"I doubt that death will come. Death? Could it be that the days so long will end? That’s how I daydream, calm, still. Could it be that death is a ruse? A trick of life? Is it persecution? And that’s how it is."  From "One Day Less"

"One Day Less" is one of Clarice's final stories (I do not call her by her first name out of a foolish familiarity but because that name is enough to invoke a universe for those of us under her spell.)   This is a very sad story.  In approaching her short stories, I think one should first read all eight five.  Lots of reviewers have said taken this way we meet our narrator first as a young girl in Recife and later Rio de Janeiro, then we see her married, then her final days.  I suspect Print reviewers who have said this have not read the full collection.

As "One Day Less" opens our unmarried thirty year old female narrator is pondering the boredom and emptiness of her life.  Her deceased parents left her enough money to get buy in the apartment in which she had lived all her life.  She thinks about what she would do if a man invited her out for a drink. She seems much older than thirty.  Her self esteem has been badly hurt by her weight gain.

Her maid, the same one that has worked for her parents and then her for thirty years is off for a month.  She has to cook her own food.  Boredom hangs heavy in this story.  She received a distraction from a wrong number call from a woman who ends up inviting her over to play bridge.

The ending is very sad.  There is much to thing about in this story.

Please share your experience with Clarice with us









Monday, June 26, 2017

Weimar Culture The Outsider as Insider by Peter Gay (1968)








Weimar Culture The Insider as Outsider (1968) by Peter Gay should be the first book anyone interested in Germany history and culture from 1919 when a new constitution was drawn up Weimar, Germany instituting democracy and civil rights to 1933.   The Weimar period is considered to have ended in 1933 with the full ascension of Hitler to power bringing the end of constitutional government and individual rights.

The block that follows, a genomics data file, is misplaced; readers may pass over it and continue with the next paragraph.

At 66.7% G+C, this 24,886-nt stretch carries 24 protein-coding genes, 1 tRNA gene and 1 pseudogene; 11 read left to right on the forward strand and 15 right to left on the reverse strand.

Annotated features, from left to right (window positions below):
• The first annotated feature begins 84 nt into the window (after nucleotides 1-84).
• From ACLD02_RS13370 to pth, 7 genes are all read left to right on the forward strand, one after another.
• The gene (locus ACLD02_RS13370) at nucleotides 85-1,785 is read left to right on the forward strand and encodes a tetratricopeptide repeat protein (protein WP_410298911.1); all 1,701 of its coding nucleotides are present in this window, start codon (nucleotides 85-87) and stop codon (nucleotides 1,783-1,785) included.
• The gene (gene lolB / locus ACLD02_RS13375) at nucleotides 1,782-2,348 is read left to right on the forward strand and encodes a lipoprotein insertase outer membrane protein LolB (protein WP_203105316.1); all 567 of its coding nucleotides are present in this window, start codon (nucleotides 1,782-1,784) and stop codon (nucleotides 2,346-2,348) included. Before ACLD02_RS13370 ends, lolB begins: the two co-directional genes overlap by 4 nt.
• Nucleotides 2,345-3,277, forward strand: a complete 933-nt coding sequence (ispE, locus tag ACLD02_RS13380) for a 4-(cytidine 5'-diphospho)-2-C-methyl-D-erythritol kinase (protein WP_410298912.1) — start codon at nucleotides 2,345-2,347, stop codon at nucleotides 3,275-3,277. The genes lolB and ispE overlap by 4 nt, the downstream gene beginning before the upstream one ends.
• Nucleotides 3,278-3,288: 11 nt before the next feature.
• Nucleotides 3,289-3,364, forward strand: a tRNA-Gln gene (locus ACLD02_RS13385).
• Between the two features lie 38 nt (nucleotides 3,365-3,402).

Weimar Culture can be seen as a reaction to the terrible crushing humiliation brought on by Germany's defeat in World War One.  Germans had never had much individual liberty and the liberties of the period produced a great outburst of creativity in the arts, various forms of literature, in theater and in personal life styles.  This was the Berlin of Christopher Isherwood's Good Bye to Berlin, vividly dramatized in the movie Cabaret.  Gay lets us see how the relaxing of  a centuries old Prussian culture of obedience radically changed Germany radically.

I was very interested in learning from Gay about literature during the Weimar Period, I was pleased to see I have posted upon the major novelists he mentions, Alfred Doblin, Erich Marie Remarque whose All Quiet on The Western Front is surely one of the very best war novels ever written, down to the Nobel Prize Winning Thomas Mann.  Gay goes into detail about Weimar movies. Most were thematically dark probing the corruption in Berlin.  The first famous film, a silent, was The Cabinet of Doctor Caligari, still disturbing today. (You can watch it and other Weimar movies on YouTube and they are still striking and weird!).  Vampire movies were popular, the most famous was Nosferatu.  Futuristic movies were very popular, such as Fritz Lang's Metropolis.  Gay talks about the theater also, focusing on The Three Penny Opera written by Bertolucci Brecht as well as the work of Kurt Weil.